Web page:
Kruiz edited
Plumbing the Depths
Tuesday of Lent 4
2 April 2019
A. N. Wilson, a British intellectual and well-known author, was a notable atheist who gave up atheism and returned to the faith. During an interview he was asked, "What's the worst thing about being faithless?" Wilson answered: "The worst thing about being faithless? When I thought I was an atheist I would listen to the music of Bach and realize that his perception of life was deeper, wiser, more rounded than my own. Ditto when I read the lives of great men and women who were religious" (Why I Believe Again: A Former Atheist Tells His Story). Wilson, the atheist, understood that there was some depth missing in his mind and life. There is a proto-atheist in every heart, which rejects the depth of understanding inherent in the Christian faith, with its teaching about the incarnation, two natures in Christ, substitutionary atonement, suffering, death, and resurrection. We want to doubt that such depth matters. We would prefer the habits of the mind and heart that sees in only one dimension on the flat panel screen of theological simplicity. Challenging patterns of thought are only for the egg heads, trained in the fine distinctions that are too deep for the rest of us. "Just give me the simple faith," we say. And there is a place for such simplicity in children. But even children believe that Jesus is the God-Man and that He is one undivided person.
While you might excuse simplicity in children, they often perceive depth where adults have blocked it out. Some years ago I had a four-year-old child approach me after a church service in which the Lord's Supper had been celebrated. He took me to the chancel steps, pointed to the cup on the altar and asked, "Pastor, is that God's blood?" This child had understood what Jesus had said when He instituted the Supper and gave it to us and He knew who Jesus was, therefore this had to be God's blood. Just so. He was not hindered by false ideas about what God might or might not be capable of. His presupposition was that God could do exactly what God said He could do. Go figure! If we only had that same depth of insight!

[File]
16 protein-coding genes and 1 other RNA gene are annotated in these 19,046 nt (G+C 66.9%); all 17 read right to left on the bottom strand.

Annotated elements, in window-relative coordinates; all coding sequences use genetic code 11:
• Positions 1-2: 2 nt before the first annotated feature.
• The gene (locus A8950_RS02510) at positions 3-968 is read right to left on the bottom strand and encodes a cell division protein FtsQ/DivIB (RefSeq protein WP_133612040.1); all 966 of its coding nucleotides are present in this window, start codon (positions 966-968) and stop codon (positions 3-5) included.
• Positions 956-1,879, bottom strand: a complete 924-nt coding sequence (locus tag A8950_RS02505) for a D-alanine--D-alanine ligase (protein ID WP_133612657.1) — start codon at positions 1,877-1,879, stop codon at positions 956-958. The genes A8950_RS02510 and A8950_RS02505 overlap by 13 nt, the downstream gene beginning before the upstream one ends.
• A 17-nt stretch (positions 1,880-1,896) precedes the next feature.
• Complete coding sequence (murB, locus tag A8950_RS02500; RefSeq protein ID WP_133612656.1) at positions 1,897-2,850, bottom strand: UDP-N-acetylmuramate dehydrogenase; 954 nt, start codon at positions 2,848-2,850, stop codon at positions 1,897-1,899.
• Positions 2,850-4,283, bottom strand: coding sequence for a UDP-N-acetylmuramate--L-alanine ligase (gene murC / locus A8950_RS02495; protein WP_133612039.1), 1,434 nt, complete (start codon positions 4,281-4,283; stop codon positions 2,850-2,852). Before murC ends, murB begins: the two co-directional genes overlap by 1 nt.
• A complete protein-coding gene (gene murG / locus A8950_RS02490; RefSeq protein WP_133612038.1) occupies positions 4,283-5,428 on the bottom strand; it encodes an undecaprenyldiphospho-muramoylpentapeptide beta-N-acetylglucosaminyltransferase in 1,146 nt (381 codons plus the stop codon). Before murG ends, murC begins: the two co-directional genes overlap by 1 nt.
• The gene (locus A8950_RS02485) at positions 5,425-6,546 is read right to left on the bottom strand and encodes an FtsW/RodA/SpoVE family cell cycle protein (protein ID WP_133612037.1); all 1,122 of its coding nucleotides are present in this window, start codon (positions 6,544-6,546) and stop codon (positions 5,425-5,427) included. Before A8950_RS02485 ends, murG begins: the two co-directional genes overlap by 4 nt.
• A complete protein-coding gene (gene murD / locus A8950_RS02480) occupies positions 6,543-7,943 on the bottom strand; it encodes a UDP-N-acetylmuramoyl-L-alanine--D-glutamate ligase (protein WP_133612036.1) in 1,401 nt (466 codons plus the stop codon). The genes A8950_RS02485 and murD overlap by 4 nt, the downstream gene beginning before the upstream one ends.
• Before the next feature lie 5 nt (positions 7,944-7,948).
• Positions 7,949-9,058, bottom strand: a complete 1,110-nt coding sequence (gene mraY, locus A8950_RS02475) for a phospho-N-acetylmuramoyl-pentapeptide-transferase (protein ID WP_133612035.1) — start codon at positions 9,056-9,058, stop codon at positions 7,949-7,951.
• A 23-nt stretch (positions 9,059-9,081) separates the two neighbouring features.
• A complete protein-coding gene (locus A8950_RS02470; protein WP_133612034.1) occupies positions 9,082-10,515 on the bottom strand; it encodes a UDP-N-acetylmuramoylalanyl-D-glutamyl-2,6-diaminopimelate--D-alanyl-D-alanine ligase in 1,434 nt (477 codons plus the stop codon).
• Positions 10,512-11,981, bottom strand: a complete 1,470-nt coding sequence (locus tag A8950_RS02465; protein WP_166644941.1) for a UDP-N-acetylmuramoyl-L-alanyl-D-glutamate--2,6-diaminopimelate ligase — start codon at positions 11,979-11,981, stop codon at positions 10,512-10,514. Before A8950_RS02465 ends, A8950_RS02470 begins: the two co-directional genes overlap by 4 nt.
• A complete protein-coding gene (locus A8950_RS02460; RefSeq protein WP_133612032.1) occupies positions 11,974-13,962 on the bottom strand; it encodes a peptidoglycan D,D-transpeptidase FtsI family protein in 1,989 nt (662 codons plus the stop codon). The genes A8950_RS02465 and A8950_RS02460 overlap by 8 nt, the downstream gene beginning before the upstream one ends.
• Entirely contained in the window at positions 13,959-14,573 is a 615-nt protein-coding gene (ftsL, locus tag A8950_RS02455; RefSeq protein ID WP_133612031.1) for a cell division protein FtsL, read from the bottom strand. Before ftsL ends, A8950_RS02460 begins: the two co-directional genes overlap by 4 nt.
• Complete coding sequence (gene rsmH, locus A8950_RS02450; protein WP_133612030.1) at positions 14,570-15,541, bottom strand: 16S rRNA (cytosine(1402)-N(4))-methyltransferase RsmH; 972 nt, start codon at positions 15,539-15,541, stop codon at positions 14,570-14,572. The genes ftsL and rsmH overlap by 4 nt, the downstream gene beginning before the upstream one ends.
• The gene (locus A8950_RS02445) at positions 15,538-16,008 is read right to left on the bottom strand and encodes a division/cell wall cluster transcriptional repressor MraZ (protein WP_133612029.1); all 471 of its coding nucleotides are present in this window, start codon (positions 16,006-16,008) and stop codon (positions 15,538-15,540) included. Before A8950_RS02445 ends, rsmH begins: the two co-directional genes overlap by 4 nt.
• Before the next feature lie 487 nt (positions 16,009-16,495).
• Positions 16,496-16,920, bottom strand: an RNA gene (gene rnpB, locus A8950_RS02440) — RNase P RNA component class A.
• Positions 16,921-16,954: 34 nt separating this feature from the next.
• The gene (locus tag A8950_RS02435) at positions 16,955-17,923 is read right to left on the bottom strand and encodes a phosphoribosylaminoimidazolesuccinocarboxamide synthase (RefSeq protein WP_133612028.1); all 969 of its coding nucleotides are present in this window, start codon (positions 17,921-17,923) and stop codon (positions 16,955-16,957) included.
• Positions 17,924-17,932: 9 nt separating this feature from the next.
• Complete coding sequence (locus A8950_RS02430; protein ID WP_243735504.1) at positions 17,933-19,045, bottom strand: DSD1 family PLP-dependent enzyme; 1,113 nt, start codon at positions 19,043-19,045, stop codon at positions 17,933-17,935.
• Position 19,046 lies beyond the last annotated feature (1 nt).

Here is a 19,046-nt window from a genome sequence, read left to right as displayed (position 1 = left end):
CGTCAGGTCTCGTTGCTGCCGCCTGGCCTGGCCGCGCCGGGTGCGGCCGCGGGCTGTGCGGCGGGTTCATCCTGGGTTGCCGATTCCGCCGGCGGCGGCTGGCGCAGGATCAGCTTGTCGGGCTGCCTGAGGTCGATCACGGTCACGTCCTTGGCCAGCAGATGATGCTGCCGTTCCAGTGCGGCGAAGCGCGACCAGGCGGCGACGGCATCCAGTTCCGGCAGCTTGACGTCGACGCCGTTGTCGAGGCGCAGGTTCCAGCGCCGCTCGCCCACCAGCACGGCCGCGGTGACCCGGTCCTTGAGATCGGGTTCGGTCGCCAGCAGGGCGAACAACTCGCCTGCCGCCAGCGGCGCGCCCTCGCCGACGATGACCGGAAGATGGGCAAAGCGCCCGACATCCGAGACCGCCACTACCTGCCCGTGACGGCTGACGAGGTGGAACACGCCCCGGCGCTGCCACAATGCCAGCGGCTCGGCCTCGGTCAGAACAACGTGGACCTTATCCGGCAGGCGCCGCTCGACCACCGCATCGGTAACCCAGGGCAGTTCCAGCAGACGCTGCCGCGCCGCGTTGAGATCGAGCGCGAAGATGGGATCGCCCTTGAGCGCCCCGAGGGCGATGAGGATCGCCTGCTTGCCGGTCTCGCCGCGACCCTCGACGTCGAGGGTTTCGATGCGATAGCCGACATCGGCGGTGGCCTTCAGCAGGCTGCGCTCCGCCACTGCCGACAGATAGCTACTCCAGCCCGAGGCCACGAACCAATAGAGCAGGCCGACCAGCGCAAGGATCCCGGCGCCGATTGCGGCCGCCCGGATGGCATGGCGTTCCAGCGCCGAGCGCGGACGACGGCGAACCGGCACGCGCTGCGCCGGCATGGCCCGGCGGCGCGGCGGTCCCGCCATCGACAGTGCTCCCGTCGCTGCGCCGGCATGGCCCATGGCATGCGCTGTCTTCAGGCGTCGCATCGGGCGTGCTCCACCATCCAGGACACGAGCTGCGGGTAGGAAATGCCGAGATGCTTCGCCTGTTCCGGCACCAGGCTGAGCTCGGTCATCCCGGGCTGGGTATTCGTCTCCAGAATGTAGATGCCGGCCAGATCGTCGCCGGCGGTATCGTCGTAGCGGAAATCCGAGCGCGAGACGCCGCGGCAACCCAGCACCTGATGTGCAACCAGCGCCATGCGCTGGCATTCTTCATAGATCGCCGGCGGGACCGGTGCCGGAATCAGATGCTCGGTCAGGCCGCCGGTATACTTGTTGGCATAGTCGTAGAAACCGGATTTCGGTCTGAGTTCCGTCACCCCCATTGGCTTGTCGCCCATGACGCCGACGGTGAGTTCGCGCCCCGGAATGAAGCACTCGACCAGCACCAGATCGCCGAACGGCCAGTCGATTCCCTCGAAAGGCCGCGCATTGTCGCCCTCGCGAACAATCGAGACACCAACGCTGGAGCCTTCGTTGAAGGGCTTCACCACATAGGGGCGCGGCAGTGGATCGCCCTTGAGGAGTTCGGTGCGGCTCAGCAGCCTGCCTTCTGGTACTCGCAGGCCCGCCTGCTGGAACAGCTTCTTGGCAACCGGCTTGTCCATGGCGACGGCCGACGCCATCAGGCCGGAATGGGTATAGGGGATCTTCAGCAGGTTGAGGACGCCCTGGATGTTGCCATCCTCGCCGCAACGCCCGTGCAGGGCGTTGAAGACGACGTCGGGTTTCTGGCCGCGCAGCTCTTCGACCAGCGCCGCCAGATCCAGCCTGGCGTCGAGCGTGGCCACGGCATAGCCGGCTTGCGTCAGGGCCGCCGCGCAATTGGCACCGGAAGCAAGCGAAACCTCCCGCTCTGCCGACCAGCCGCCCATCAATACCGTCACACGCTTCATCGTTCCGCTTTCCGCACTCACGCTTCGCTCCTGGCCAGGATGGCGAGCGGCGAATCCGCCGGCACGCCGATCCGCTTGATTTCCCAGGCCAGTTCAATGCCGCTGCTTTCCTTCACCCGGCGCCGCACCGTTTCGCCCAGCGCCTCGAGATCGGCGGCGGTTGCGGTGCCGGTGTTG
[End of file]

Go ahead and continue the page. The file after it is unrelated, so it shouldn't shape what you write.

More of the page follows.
I am constantly challenged by Scripture to see what cannot be seen, to know what cannot be known, and to hear what has never been heard before. There is a demanding depth to the speech of God. Why should that surprise us? Why shouldn't we be challenged by God's self-revelation? Why shouldn't what we hear from God sound unlike anything we have ever heard before. Even the great saints often had that response to God's self-revelation. Even Mary herself was compelled to say, "How can this be?" (Lk 1:34), to the announcement of the incarnation of her Lord in her womb. How can this Jesus who takes on our flesh do so without damage to the perfection of His divine nature? Yet, this is the Bible's claim. This is why the church uses hymn and poetry, song and chant to disclose the deep things of God in her worship services. The church is proclaiming what has been wrapped in the mantle of human flesh. We struggle to wrap it in the mantle of words. I find myself struggling to plumb those depths when I read and listen with the church to her great preachers, like Leo the Great. Let's plumb those depths together.

Rev. Dr. Scott R. Murray
Memorial Lutheran Church

 Leo the Great